I suppose I shouldn’t have been surprised when, after falling and floundering so dramatically in the Pielpajäärvi hike, I was noticeably reluctant to go and get stuck on another remote, lonely, snowed-in trail. But it was 8.30 a.m. It was freezing outside, many of the shops and establishments hadn’t yet opened, and there was nowhere to sit and nothing to do. Nothing, except to get back on the trail, some trail, any trail.
The maps and signs in Finland are just amazing. It was quite difficult for me to get lost. Not to say that I didn’t get lost, just that it wasn’t as easy as it usually is, so it didn’t happen so often and not for such worryingly long stretches of time. And of course I had Mr Google on my phone, but some of the trails were too far off-road for him. And it wasn’t the sort of terrain where you could just cut across the open land and head for the nearest town.
Anyway, with minimal input from one of the locals, I found myself on yet another trail heading through the woods with pristine snowy tee-covered slopes on either side. I was on the way to Iisaakippa, which is a fell, which is like a hilltop. It was a very long 7 km, beautiful at every step. By the time I’d rounded the far end of the hilltop and started the long, slow ascent, I’d almost forgotten to be worried about sinking into the snow. There were more people around in this area, with skiing tracks nearby. There were also, unbelievably, some locals walking their dogs. At the top of the fell, there was a man with a dog just chilling out there – and I do mean that literally as well.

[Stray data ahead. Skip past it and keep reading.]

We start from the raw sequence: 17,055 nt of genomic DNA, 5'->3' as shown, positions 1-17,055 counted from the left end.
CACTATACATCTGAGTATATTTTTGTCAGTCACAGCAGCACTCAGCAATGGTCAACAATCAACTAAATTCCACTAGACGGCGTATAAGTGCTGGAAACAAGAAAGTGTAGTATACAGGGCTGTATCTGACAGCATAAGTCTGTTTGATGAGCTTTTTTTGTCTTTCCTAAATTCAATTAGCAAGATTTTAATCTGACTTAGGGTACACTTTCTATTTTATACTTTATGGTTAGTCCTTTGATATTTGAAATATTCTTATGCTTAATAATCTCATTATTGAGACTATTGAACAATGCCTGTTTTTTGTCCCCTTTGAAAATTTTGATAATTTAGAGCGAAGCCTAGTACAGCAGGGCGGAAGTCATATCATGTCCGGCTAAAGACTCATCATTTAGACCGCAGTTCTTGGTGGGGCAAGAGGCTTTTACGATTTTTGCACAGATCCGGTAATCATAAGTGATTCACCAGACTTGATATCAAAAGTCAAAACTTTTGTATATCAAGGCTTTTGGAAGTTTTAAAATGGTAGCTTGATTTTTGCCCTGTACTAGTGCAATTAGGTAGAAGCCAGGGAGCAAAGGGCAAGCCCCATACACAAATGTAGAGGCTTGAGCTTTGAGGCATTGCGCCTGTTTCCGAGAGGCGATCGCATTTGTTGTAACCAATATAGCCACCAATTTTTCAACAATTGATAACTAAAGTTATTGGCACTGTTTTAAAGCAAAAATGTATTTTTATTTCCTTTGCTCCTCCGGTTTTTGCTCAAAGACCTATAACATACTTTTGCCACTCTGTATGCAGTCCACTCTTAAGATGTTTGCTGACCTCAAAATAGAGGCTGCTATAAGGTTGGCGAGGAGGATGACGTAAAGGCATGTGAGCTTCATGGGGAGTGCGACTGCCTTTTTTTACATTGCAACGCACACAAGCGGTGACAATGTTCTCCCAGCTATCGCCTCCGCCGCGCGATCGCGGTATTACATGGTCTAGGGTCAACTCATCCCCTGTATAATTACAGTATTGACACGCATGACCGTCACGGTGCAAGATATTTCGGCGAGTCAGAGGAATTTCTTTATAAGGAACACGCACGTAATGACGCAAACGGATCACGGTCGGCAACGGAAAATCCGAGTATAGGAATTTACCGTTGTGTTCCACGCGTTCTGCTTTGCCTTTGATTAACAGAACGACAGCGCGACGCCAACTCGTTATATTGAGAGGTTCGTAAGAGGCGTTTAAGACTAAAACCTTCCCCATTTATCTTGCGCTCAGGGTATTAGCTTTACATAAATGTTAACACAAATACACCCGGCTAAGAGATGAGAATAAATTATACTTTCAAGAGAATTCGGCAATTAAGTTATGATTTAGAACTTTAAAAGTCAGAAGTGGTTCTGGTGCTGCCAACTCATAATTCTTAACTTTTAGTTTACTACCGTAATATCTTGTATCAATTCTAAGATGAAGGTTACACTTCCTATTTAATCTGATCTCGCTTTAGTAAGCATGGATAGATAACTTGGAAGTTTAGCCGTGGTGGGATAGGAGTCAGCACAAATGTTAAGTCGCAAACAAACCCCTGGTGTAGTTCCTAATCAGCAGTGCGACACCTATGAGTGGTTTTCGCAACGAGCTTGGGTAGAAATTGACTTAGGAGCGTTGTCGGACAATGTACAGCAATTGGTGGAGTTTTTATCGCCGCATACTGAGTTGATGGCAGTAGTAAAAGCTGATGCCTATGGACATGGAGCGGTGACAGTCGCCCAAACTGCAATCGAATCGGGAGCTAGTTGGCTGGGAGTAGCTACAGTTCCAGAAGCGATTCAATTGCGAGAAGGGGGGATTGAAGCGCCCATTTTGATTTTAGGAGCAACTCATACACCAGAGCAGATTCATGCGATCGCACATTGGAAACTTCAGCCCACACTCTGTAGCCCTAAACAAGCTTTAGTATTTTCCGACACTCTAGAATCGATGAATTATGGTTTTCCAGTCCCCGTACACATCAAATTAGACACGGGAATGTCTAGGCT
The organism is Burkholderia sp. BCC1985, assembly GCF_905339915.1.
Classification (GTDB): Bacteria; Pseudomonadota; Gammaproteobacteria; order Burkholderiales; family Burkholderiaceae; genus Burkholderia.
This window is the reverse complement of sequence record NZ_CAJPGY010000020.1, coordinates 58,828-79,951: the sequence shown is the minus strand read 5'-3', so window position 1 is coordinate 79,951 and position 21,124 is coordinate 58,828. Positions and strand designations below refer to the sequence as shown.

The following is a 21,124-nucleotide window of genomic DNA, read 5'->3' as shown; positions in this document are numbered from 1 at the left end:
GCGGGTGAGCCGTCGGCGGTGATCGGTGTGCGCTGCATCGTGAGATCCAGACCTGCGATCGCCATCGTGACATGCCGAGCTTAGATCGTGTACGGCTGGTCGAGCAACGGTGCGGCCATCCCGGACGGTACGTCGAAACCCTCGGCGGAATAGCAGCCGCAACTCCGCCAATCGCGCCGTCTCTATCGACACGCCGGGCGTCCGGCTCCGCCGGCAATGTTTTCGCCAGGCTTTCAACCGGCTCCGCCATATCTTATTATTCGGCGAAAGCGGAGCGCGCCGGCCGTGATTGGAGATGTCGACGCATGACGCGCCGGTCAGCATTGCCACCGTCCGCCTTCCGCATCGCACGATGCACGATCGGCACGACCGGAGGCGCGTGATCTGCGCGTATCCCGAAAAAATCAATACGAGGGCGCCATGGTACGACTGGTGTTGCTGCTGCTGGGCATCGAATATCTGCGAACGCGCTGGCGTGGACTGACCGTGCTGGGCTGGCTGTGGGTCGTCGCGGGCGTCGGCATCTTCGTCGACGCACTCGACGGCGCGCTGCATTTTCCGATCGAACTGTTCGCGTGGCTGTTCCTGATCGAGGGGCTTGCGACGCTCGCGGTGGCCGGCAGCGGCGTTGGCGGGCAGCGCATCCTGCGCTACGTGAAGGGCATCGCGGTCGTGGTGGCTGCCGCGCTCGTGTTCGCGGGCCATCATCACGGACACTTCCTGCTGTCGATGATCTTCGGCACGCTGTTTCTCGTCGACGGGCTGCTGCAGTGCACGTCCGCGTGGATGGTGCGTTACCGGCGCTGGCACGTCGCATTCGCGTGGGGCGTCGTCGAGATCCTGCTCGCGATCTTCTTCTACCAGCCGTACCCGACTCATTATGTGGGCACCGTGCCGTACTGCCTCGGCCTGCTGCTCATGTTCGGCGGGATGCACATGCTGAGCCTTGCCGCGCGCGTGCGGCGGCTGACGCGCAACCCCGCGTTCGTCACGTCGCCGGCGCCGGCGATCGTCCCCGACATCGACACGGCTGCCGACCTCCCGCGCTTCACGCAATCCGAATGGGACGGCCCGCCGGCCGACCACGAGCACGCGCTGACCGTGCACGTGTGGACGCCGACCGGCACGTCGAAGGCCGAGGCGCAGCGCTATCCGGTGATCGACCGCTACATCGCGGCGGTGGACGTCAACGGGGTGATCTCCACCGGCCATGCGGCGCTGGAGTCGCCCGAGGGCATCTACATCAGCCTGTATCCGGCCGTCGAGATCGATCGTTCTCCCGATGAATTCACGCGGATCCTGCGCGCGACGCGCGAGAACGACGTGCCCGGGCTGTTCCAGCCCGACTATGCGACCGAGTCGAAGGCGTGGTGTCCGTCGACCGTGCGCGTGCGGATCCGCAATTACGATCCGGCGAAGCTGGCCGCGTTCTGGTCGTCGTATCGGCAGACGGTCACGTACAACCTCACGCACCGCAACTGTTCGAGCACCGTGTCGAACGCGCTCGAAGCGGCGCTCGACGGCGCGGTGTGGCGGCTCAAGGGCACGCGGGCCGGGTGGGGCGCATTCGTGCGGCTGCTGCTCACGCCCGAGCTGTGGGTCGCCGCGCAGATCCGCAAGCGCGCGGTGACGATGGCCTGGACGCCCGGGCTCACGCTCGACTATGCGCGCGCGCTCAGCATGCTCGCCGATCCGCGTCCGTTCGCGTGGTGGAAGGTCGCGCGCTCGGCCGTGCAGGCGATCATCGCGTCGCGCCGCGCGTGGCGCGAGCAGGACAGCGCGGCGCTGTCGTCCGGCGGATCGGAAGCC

The fell itself was indescribable. It seemed to me to be like he surface of the moon, from photos you see from NASA. Vast, smooth, lifeless, featureless but arbitrarily pitted, gently curving, silvery white, utterly alien. Another similar lunar landscape dominated the scene behind me, as I climbed up the flank of this hill. It was surreal, like something out of a sci-fi novel.
There were absolutely no misadventures on this trail, which went some way to restoring my confidence.
The next day, I tried I short variant of this trail and also a long cycling path down to Laanila. This cycling path was broad and well maintained, the snow having been cleared by a machine. It was well away from the main road, so you couldn’t hear or see any traffic. Every so often a few homes would appear, sometimes with people sitting outside, or children cycling, or someone trying to clean the snow off their roof. It provided a fleeting, surreptitious peek into the lives of the locals.
There wasn’t much to do at Laanila, once I’d reached. There was a museum. I opened the door tentatively, wondering if I really wanted another museum, only to be greeted by a blast of warmth, aromas, conversation and general Bon homie. Apparently I’d come upon the most happening bistro this side of the Arctic Circle. This was the sole excuse for dozens of crazy skiers to slide 4km on icy trails from Saariselka – just to sit around the wood stove, drinking coffee and eating Danish pastries. Of course I joined the party. They even had a gluten free item; I’m not sure what it was, something between an apple strudel and something else, but it went down very nicely with a cup of hot chocolate.
And thus fortified, I started the long walk back.